A Tale of Two Senators.

Now that I work in the internet technology industry, matters of internet regulation are more important to me now than ever. Last January when Congress was debating the SOPA/PIPA bills, I like many of you, contacted my representatives in both the house and senate. Both the senior senator from Oregon Ron Wyden, and the junior senator Jeff Merkley responded to my concerns. Unfortunately my representative of the house did not (hmm… wonder if I will vote for that person again). The responses from each senator were quite different, here they are in their entirety:

Senator Jeff Merkley was the first to respond, twice even. His first response came days after my initial email, I received it  on January 7, 2011.

“Dear Thomas,

Thank you for contacting me to share your views about the Preventing Real Online Threats to Economic Creativity and Theft of Intellectual Property Act (S. 968), legislation that would provide new authority for U.S. officials to shut down foreign websites that sell counterfeit products.

I have heard from many Oregonians on both sides of this issue – those who support providing U.S. agencies with greater authority to shut down websites, and those who are worried that the legislation could result in Internet censorship. Thanks to your letter and the letters of fellow Oregonians, I have asked my staff to take a closer look into this legislation.

On May 26, the Senate Judiciary Committee, of which I am not a member, passed this bill out of committee.  Please know that I will continue to follow its progress and will keep your views in mind should the full Senate take up this legislation.  Again, I have made note of your points and appreciate your input.

I hope you will continue to send your observations and thoughts my way.”

At the time, the bill was still in committee, which as the senator points out, not being on the committee meant he had little to no influence over the bill at that point. However, this line really irked my tater: “I have heard from many Oregonians on both sides of this issue…” I’m not buying that one bit! Undoubtedly, there were many millions of Americans on the “anti” side of this issue, and a few old money, big business entertainment industry tycoons, who spend millions in lobbying dollars on the “pro” side of the issue.

We are all IT people, our businesses depend on the internet, and we know the business potential. It is not our fault that the old money industries refuse to invest in the future, and instead, only choose to focus on the next quarter. None of the middle managers who got to where they are today in “traditional” media want their companies to evolve, and make a profit in the new environment. It’s beyond their depth, and after all, they have to look out for #1. I had hoped the junior senator, not yet completely corrupted by Washington politics would understand this. However, he continues to hedge his political bets by claiming there is an equal disposition for or against internet censorship among his constituents.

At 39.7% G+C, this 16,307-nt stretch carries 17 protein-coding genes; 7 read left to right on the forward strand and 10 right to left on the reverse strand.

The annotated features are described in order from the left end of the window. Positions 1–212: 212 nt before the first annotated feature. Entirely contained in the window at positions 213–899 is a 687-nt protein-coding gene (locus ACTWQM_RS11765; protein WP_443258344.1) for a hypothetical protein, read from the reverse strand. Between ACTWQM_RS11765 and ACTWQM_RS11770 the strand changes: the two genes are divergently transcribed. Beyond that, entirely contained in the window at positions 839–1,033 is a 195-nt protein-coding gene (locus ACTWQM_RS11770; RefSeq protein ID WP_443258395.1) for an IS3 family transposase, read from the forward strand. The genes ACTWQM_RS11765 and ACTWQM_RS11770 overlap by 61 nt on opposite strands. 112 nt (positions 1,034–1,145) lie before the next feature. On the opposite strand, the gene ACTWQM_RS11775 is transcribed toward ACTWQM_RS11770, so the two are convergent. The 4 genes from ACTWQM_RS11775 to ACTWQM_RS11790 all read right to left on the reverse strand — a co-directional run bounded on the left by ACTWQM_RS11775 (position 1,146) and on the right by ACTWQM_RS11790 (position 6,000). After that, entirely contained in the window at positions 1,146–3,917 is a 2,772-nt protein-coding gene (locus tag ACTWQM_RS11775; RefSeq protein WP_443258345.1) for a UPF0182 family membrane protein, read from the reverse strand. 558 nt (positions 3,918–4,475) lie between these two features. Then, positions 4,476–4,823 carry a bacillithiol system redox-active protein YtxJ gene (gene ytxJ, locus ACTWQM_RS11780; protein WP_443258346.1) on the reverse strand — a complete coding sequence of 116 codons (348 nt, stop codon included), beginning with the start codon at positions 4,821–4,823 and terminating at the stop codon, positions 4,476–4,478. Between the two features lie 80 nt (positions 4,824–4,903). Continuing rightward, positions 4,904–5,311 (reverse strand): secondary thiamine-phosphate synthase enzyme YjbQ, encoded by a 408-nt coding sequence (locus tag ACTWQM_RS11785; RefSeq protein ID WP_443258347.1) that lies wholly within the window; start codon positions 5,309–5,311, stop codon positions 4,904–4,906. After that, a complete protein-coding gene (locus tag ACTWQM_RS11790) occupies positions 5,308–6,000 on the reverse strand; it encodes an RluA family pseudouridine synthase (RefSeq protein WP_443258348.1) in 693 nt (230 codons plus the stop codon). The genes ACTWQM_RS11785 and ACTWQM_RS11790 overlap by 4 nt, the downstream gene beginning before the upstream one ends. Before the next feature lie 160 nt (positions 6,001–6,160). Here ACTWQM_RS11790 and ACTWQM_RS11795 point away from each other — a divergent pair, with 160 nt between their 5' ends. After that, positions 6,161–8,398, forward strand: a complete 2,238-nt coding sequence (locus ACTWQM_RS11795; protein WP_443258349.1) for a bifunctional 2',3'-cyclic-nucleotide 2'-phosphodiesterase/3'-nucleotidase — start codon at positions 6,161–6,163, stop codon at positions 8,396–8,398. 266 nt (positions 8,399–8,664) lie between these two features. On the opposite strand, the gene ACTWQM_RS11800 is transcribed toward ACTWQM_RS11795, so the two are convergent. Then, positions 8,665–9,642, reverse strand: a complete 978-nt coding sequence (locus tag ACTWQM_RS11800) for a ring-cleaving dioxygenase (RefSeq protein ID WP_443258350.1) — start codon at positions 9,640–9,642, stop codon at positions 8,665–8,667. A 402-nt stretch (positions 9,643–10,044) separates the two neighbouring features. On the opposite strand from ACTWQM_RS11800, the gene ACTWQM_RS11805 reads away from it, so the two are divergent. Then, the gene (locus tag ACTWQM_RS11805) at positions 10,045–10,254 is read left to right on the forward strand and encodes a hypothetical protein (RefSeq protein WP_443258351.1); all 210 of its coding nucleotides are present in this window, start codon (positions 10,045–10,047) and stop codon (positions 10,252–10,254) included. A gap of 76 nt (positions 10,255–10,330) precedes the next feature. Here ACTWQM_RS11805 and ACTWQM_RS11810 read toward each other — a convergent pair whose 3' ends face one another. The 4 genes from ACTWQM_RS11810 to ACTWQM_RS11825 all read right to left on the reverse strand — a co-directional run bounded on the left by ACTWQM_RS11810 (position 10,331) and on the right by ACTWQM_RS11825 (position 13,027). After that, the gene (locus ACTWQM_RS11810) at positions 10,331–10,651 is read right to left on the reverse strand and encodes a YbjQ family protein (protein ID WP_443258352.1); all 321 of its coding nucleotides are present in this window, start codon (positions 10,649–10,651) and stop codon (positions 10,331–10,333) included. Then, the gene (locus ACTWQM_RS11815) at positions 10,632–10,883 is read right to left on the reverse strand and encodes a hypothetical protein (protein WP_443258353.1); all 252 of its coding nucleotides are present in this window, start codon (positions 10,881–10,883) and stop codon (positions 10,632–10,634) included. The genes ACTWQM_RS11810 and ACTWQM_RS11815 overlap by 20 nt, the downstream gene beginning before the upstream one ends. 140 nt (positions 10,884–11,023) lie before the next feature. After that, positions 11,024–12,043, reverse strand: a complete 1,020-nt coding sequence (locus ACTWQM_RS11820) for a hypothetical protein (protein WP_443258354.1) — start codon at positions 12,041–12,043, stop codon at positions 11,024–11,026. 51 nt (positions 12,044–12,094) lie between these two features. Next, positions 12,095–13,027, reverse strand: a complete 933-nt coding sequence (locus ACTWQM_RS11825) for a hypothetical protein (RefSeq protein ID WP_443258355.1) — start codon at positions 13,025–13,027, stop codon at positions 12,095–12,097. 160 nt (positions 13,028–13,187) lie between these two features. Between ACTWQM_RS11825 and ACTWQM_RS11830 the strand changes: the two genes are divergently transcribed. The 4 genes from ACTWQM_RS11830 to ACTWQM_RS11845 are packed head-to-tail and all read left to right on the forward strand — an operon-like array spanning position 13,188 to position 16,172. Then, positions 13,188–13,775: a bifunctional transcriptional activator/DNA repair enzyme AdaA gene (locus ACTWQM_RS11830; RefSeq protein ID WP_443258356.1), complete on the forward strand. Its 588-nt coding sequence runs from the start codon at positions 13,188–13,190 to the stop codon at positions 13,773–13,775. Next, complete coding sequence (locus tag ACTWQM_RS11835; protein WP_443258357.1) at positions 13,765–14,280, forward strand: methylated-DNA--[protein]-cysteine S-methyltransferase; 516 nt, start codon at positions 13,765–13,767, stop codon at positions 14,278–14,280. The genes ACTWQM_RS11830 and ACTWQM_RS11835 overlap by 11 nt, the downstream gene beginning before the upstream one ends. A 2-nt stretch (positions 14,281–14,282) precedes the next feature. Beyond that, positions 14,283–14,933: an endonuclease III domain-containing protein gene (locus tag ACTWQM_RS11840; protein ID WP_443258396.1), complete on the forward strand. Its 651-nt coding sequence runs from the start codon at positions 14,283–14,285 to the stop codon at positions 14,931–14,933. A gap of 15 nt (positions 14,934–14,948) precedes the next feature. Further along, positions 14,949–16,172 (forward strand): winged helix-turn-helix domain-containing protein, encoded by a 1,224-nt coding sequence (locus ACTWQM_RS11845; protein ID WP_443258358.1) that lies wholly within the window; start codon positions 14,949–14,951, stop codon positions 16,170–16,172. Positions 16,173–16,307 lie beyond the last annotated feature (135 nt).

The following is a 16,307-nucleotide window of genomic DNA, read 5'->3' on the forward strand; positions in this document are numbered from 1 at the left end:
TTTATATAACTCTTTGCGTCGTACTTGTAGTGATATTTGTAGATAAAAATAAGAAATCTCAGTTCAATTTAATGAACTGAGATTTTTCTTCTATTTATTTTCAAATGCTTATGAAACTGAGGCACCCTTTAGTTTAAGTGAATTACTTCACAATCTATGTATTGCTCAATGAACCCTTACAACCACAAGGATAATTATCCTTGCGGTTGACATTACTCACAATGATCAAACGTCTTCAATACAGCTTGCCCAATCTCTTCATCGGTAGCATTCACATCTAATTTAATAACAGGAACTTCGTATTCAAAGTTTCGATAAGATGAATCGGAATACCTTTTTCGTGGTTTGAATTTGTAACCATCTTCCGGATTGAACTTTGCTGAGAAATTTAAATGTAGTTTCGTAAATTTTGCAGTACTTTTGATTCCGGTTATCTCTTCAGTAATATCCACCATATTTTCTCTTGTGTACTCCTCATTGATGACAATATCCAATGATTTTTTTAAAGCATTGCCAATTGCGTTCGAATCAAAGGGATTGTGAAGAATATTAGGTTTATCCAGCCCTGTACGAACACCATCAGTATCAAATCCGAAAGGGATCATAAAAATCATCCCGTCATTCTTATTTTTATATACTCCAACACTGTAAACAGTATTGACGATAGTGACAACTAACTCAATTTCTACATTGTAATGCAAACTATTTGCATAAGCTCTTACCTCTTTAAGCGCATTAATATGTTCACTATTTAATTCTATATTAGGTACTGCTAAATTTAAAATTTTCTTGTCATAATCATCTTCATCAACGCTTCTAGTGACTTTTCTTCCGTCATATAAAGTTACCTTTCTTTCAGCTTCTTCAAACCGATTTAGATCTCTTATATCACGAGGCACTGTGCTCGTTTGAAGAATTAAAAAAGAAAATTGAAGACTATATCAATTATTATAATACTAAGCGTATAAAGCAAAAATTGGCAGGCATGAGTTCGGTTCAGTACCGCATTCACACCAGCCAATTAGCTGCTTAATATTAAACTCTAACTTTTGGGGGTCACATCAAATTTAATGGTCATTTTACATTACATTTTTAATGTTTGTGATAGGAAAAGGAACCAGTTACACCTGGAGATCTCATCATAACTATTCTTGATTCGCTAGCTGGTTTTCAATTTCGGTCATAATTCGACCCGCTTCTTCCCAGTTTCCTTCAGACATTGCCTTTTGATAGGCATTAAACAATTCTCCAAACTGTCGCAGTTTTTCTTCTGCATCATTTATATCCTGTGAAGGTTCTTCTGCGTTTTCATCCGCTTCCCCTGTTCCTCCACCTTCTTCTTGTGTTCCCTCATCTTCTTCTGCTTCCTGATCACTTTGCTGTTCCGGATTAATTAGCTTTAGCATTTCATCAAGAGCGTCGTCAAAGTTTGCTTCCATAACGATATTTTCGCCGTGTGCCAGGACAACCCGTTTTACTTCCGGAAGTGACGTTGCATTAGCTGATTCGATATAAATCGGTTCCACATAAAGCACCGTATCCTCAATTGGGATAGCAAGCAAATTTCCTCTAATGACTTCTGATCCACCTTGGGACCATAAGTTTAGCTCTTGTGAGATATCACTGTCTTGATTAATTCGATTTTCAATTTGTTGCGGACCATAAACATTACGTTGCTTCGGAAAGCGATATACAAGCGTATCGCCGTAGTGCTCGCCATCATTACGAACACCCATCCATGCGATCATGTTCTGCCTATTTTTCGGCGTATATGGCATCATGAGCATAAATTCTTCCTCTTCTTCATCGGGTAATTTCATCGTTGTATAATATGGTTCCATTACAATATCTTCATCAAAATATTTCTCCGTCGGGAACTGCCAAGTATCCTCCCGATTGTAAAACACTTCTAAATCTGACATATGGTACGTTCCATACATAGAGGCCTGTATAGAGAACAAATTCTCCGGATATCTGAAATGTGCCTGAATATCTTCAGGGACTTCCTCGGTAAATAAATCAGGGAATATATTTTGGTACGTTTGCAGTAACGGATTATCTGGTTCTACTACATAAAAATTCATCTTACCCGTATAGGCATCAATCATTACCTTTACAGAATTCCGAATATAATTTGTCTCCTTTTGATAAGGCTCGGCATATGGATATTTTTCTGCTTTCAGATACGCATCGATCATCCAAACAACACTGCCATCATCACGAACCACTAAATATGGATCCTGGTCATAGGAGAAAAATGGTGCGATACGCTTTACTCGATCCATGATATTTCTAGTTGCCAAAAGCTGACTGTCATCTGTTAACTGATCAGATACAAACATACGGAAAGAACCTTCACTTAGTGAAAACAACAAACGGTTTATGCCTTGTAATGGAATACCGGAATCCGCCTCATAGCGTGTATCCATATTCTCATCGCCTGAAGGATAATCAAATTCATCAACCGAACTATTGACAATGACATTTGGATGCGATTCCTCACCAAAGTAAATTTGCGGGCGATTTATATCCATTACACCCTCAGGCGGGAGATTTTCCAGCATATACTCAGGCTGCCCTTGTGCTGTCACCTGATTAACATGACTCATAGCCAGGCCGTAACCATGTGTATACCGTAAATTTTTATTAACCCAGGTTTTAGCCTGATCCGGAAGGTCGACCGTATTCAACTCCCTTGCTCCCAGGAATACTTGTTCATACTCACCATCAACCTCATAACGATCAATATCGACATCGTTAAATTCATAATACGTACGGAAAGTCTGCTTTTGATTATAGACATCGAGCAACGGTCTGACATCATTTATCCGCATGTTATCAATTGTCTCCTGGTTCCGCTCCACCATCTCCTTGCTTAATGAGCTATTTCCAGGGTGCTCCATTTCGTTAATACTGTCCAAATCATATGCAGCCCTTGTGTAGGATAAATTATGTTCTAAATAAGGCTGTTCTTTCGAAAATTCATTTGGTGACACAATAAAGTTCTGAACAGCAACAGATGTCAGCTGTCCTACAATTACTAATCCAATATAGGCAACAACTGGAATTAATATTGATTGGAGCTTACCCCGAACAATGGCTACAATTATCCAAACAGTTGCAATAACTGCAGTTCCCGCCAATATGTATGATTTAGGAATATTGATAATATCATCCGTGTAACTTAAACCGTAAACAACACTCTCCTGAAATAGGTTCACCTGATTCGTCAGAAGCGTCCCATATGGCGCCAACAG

The second email came a few days later on January 31, 2011.

“Dear Thomas,

Thank you for your earlier message about the Preventing Real Online Threats to Economic Creativity and Theft of Intellectual Property Act (PIPA) and the Stop Online Piracy Act (SOPA).

I have heard from tens of thousands of Oregonians on this legislation, which aims to provide new authority for U.S. officials to shut down foreign websites that offer counterfeit products. I very much appreciate the outpouring of input on this issue and I wanted to let you know that after carefully analyzing the legislation, I decided to oppose SOPA and PIPA.  Please click the image below to view a video explanation of my reasons opposing SOPA and PIPA.

I hope you will continue to send your observations and thoughts my way.”

This was less tater irking, yet felt even more impersonal to me. There is a link to a you tube response included. He states that he did decide to oppose the bill, and acknowledges the effect email, Facebook, and Twitter can have on influencing congress. However, he still promoted the “both sides” talking point. Sure, it’s just politics, but feels disingenuous to me.

Senator Wyden’s response took much longer to receive. It wasn’t until March 16, 2012 that I received a response. However, I did find the Sr. senators response much more personal, and informative:

“Dear Mr. Hale:

Thank you for contacting me regarding Internet censorship. I appreciate hearing from you on this important issue.

The Internet is increasingly integral part of everyday life.  It is changing the way we communicate with each other, the way we learn about the world and the way we conduct business.  In fact, the Internet is changing the way that people govern themselves.

Online copyright infringement and international commerce in counterfeit merchandise is a legitimate problem. Unfortunately, legislative proposals were recently advanced to address this problem that if passed they would most certainly damage the fundamental architecture of the Internet. These proposals sought to establish a harmful censorship regime that would erode fundamental freedoms of speech and the press.  These proposals, the Protect IP Act (PIPA) introduced in the Senate and the Stop Online Piracy Act (SOPA) introduced in the House of Representatives, represented a direct threat to innovation and economic engines of the Internet.   Accordingly, I worked for more than a year to stop these proposals from becoming law.

I take a back seat to no one in ensuring that intellectual property rights, like copyrights and trademarks, are respected.  In fact, I have sponsored bipartisan legislation to do that: the Online Protection and Enforcement of Digital Trade Act (OPEN).  I have also worked to strengthen the Customs Service and aid their efforts in stopping counterfeit goods at the border.  But any effort to combat infringement of intellectual property rights must not do more harm than good to the forces of creativity and innovation that our IP laws were created to foster.  Unfortunately, the collateral damage of PIPA and SOPA would far outbalance the remedies they offered.